Possible Interactions

No harmful drug interactions have been reported.

Supporting Research

Aqel MB. Relaxant effect of the volatile oil of Rosmarinus officinalis on tracheal smooth muscle. J Ethnopharmacol. 1991;33(1-2):57-62.

Blumenthal M, ed. The Complete German Commission E Monographs. Boston, Mass: Integrative Medicine Communications; 1998:197

Dorland's Illustrated Medical Dictionary. 25th ed. Philadelphia, Pa: WB. Saunders; 1974.

Grieve M. A Modern Herbal. Vol. II. New York, NY: Dover; 1971:681-683.

Gruenwald J, Brendler T, Jaenicke C. PDR for Herbal Medicines. Montvale, NJ: Medical Economics Company; 1998:1101-1103.

Hoefler C, Fleurentin J, Mortier F, Pelt JM, Guillemain J. Comparative choleretic and hepatoprotective properties of young sprouts and total plant extracts of Rosmarinus officinalis in rats. J Ethnopharmacol. 1987;19(2):133-143.

Huang MT, Ho CT, Wang ZY, et al. Inhibition of skin tumorigenesis by rosemary and its constituents carnosol and ursolic acid. Cancer Res. 1994;54(ISS 3):701-708.

Lemonica IP, Damasceno DC, di-Stasi LC. Study of the embryotoxic effects of an extract of rosemary (Rosmarinusofficinalis L.) Braz Med Biol Res. 1996;19(2):223-227.

N/A

Newall C, Anderson L, Phillipson J. Herbal Medicines: A Guide for Health-care Professionals. London, England: Pharmaceutical Press; 1996: 229-230.

Offord EA, Macé K, Ruffieux C, Malnöe A, Pfeifer AM. Rosemary components inhibit benzo[a]pyrene-induced genotoxicity inhuman bronchial cells. Carcinogenesis. 1995;16(ISS 9):2057-2062.

Schulz V, Hansel R, Tyler V. Rational Phytotherapy: A Physicians' Guide to Herbal Medicine. 3rd ed. Berlin, Germany: Springer; 1998:105.

Singletary KW, Nelshoppen JM. Inhibition of 7,12-dimethylbenz[a]anthracene (DMBA)-induced mammary umorigenesis and of in vivo formation of mammary DMBA-DNA adducts by rosemary extract. Cancer Lett. 1991;10(6):169-175.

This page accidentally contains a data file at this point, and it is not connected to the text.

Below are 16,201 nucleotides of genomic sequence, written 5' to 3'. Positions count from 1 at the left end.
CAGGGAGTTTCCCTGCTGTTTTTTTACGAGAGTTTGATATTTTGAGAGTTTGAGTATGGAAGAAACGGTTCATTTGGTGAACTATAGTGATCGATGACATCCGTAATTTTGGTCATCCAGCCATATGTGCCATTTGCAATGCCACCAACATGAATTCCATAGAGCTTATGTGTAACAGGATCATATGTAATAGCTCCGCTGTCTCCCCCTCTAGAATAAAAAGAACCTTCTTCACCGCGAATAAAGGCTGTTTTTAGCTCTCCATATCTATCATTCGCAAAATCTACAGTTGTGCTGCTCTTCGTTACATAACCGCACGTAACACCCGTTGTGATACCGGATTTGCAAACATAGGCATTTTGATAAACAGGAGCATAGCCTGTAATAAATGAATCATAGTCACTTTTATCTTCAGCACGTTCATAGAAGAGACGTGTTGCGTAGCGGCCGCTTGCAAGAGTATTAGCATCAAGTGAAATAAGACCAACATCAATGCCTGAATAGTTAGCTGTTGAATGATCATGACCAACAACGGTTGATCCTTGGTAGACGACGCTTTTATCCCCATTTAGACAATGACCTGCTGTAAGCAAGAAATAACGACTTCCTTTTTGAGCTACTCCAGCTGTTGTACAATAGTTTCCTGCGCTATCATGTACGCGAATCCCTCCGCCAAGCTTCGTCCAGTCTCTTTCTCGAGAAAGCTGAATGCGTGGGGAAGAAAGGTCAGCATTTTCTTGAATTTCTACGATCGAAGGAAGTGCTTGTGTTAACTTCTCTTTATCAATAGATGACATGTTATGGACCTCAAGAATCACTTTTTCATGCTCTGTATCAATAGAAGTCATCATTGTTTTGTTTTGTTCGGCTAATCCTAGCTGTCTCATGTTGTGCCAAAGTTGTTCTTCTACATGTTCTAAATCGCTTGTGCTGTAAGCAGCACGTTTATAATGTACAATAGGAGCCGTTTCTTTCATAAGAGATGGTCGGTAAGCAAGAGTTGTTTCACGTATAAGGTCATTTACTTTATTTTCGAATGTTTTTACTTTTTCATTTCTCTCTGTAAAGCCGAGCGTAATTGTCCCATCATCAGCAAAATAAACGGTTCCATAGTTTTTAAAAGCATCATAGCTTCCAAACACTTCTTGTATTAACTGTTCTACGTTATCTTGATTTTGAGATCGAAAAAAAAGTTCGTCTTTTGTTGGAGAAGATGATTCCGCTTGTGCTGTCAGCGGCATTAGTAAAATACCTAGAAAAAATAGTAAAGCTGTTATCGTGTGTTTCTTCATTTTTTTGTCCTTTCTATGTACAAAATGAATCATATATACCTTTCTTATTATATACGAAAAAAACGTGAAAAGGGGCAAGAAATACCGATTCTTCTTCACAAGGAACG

Thomson WA. Medicines from the Earth: A Guide to Healing Plants. Maidenhead, England: McGraw-Hill Book Company; 1978:95.

Tyler V. Herbs of Choice:The Therapeutic Use of Phytomedicinals. Binghamton, NY: Pharmaceutical Products Press; 1994:111.

Tyler V. The Honest Herbal: A Sensible Guide to the Use of Herbs and Related Remedies. 3rd ed. New York: Pharmaceutical Products Press; 1993:265-266.

Copyright © 2000 Integrative Medicine Communications

The publisher does not accept any responsibility for the accuracy of the information or the consequences arising from the application, use, or misuse of any of the information contained herein, including any injury and/or damage to any person or property as a matter of product liability, negligence, or otherwise. No warranty, expressed or implied, is made in regard to the contents of this material. No claims or endorsements are made for any drugs or compounds currently marketed or in investigative use. This material is not intended as a guide to self-medication. The reader is advised to discuss the information provided here with a doctor, pharmacist, nurse, or other authorized healthcare practitioner and to check product information (including package inserts) regarding dosage, precautions, warnings, interactions, and contraindications before administering any drug, herb, or supplement discussed herein